Unfortunately the leather was gone when i bought it. Painted om some nail polish to make it look nice.

Mainly use it as my tractor binocular out in the field. The huge field of view with very good sweetspot sharpness makes it just a joy to use. Surprised every time i use it, this old bino can be this good.
 
Hello, I am relatively new to birdwatching, and very new to the forum (I have only just joined this evening).
Does anybody have an opinion on the Opticron Adventurer TWP porro prism binoculars please? My old binoculars are not very good (Lieitz 7x35) and I am after a small inexpensive pair to replace them. I don't want to spend more than £100 and need them to be lightweight and good for spectacle users. I mostly watch birds on the feeders at home, and I walk my dog around my local patch (lake and woodland) to see what is around.
Thank you, Peter Bowley.
 

WJC

Well-known member
Hello, I am relatively new to birdwatching, and very new to the forum (I have only just joined this evening).
Does anybody have an opinion on the Opticron Adventurer TWP porro prism binoculars please? My old binoculars are not very good (Lieitz 7x35) and I am after a small inexpensive pair to replace them. I don't want to spend more than £100 and need them to be lightweight and good for spectacle users. I mostly watch birds on the feeders at home, and I walk my dog around my local patch (lake and woodland) to see what is around.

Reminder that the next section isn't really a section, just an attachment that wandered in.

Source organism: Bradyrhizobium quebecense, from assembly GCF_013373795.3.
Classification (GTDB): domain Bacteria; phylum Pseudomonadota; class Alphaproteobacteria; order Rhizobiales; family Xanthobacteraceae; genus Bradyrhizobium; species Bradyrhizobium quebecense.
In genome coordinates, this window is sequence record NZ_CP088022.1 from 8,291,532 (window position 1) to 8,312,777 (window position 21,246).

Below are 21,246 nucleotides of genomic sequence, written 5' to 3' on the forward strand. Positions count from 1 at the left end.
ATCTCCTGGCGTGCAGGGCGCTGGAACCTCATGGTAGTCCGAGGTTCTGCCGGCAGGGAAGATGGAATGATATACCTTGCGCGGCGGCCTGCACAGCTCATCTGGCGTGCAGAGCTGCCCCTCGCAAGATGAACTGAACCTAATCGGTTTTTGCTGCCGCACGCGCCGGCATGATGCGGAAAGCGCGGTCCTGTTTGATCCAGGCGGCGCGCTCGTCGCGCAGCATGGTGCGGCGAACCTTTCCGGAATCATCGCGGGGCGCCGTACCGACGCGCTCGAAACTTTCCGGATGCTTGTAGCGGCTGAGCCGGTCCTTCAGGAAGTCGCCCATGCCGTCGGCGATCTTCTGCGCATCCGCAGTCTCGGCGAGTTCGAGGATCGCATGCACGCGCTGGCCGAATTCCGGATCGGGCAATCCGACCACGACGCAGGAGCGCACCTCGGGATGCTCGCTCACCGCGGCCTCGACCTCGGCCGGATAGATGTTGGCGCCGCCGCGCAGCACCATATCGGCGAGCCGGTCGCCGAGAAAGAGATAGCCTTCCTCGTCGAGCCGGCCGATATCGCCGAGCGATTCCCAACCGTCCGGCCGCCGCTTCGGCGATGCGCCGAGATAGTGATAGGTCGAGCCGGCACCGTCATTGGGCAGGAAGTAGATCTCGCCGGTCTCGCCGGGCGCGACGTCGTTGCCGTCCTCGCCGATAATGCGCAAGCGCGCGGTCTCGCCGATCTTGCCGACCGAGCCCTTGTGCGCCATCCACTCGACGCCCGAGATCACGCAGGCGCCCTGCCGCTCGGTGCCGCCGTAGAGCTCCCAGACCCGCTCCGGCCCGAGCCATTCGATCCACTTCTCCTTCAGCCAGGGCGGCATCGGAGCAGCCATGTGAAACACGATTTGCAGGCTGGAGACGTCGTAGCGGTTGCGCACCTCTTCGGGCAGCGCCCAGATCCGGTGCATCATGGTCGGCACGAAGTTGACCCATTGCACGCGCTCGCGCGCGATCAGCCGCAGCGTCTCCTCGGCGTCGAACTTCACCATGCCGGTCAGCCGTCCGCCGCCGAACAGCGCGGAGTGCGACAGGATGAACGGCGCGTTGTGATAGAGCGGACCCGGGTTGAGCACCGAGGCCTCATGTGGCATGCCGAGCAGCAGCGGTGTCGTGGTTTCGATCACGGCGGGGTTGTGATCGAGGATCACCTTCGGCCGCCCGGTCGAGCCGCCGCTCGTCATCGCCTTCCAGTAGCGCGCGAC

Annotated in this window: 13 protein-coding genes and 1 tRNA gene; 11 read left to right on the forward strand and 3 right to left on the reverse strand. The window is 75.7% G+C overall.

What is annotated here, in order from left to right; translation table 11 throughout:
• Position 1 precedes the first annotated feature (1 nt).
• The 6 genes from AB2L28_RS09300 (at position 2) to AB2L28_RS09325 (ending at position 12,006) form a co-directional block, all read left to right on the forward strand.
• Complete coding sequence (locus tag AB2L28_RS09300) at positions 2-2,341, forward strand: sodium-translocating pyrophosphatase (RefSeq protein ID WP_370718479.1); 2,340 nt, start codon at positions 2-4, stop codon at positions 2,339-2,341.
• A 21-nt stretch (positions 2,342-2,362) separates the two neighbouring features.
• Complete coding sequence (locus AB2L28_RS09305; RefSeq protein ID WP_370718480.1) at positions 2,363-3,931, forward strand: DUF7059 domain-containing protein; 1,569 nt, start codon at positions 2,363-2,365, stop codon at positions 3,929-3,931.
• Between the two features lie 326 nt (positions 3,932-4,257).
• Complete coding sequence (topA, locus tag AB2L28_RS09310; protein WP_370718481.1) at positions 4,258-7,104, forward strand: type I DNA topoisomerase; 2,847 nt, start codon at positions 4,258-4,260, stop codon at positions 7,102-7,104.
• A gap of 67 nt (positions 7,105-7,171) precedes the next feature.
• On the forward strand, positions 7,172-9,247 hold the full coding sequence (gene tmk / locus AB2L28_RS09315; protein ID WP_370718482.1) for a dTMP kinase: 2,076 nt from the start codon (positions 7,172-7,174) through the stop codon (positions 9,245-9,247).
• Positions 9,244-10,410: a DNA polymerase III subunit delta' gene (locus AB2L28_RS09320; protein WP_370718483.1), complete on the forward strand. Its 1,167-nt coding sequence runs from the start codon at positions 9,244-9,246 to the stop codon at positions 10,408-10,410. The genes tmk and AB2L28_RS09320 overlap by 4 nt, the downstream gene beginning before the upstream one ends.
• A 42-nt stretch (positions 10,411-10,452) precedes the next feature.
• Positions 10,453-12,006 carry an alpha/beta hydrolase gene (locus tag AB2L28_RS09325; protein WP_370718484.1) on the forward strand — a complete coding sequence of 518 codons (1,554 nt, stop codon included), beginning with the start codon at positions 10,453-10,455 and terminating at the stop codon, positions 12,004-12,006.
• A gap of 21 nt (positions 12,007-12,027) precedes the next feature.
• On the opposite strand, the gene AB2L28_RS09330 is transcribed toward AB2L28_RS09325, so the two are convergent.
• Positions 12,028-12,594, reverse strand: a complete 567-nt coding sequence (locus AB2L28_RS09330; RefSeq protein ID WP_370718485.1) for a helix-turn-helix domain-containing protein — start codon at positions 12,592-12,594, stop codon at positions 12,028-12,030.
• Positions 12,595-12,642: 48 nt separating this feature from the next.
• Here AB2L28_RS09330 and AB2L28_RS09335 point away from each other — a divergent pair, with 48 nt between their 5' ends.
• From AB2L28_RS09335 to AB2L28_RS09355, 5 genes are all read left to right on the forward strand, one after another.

Thank you, Peter Bowley.

If a Leitz (now Leica) is "not very good," my first thought is that you have an issue with collimation. A Leica 7x35 should be a lifetime binocular.

Bill
 

wdc

Well-known member
Supporter
United States
If a Leitz (now Leica) is "not very good," my first thought is that you have an issue with collimation. A Leica 7x35 should be a lifetime binocular.

Bill

Or it could mean that the eye relief does not accommodate the viewer, relative to a more contemporary offering, or that they need cleaning, or both!

Bill
 

WJC

Well-known member
Or it could mean that the eye relief does not accommodate the viewer, relative to a more contemporary offering, or that they need cleaning, or both!

Bill